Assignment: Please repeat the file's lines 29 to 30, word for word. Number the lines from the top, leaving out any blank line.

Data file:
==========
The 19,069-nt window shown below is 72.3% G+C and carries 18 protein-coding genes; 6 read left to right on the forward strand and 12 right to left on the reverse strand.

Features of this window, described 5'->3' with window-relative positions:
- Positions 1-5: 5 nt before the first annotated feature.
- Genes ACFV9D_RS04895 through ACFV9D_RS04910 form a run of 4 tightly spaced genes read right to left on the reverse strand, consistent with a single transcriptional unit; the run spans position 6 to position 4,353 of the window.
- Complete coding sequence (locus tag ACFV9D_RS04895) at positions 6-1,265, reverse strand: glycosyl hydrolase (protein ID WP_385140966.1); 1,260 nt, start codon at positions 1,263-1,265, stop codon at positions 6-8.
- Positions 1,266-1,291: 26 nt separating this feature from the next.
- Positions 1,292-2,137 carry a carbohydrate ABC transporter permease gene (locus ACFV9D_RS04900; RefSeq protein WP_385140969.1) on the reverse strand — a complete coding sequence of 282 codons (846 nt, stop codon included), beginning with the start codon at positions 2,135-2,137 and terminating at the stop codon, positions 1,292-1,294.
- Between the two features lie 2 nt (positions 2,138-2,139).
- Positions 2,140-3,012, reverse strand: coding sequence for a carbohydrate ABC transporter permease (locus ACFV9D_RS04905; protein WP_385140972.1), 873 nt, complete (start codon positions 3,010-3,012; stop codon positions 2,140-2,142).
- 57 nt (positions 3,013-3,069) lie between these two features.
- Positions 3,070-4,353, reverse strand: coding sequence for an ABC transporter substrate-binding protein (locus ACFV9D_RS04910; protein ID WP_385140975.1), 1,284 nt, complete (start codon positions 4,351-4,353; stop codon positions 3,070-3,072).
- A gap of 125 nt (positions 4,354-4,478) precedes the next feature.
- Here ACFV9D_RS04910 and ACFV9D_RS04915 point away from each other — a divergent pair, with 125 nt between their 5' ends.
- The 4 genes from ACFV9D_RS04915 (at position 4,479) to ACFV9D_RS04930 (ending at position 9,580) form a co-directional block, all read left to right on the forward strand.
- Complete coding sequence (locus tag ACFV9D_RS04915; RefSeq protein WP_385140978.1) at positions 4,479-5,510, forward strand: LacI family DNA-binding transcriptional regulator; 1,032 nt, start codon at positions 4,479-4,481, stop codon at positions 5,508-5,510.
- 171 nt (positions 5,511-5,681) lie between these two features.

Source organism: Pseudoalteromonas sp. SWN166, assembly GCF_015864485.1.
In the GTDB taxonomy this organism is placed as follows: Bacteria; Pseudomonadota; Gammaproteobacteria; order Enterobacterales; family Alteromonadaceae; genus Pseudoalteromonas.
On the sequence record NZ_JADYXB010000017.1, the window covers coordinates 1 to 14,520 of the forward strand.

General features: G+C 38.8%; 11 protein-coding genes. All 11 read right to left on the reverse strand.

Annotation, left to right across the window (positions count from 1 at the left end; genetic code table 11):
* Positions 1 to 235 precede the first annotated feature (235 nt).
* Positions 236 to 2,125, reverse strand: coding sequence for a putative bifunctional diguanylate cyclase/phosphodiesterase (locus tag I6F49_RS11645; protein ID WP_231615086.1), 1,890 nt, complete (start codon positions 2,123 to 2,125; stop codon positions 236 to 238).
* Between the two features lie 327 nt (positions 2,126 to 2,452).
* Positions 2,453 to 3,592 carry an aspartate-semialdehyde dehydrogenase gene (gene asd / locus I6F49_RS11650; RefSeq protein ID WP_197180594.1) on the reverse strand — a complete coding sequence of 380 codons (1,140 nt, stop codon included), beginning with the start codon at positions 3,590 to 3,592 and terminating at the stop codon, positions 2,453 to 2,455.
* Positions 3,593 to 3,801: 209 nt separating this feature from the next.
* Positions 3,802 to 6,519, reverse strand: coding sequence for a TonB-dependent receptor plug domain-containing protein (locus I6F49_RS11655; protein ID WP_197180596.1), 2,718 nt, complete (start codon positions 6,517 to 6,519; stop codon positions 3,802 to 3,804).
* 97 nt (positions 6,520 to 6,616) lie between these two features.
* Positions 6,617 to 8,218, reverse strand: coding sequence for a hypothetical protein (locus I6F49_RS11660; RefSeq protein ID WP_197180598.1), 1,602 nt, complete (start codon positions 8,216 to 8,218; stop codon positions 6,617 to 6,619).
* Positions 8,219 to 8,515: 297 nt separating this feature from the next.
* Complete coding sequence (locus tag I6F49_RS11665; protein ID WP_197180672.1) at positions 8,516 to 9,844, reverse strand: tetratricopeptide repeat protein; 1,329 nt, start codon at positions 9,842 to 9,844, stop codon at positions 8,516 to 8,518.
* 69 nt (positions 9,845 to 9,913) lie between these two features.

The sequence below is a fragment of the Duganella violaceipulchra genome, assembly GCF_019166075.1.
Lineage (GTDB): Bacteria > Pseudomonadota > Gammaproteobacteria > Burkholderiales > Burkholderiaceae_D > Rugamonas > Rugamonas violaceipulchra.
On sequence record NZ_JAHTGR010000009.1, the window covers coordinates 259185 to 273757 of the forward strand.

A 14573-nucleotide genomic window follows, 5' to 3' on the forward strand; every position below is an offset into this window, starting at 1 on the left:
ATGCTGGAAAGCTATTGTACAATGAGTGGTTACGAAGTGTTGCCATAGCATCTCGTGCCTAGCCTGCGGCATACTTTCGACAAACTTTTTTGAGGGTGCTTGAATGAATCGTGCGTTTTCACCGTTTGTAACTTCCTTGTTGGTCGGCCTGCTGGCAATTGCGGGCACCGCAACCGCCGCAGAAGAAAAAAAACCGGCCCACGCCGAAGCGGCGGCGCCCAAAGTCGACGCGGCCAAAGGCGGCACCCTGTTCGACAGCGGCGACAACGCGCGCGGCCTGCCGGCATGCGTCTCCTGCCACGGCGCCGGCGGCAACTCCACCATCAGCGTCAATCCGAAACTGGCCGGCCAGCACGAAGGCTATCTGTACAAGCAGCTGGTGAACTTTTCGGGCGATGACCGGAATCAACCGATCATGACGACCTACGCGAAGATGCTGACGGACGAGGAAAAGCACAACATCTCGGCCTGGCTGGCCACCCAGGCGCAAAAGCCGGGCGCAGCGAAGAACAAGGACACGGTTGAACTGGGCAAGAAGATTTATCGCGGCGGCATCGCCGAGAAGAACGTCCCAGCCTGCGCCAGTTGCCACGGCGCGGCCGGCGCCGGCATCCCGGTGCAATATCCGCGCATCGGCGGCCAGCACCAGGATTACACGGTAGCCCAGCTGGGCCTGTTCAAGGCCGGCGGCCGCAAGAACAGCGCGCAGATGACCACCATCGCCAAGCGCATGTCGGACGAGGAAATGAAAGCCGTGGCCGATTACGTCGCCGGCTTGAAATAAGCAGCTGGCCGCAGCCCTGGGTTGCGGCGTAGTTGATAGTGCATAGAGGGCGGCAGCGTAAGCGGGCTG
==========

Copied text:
* Positions 6,617 to 8,218, reverse strand: coding sequence for a hypothetical protein (locus I6F49_RS11660; RefSeq protein ID WP_197180598.1), 1,602 nt, complete (start codon positions 8,216 to 8,218; stop codon positions 6,617 to 6,619).
* Positions 8,219 to 8,515: 297 nt separating this feature from the next.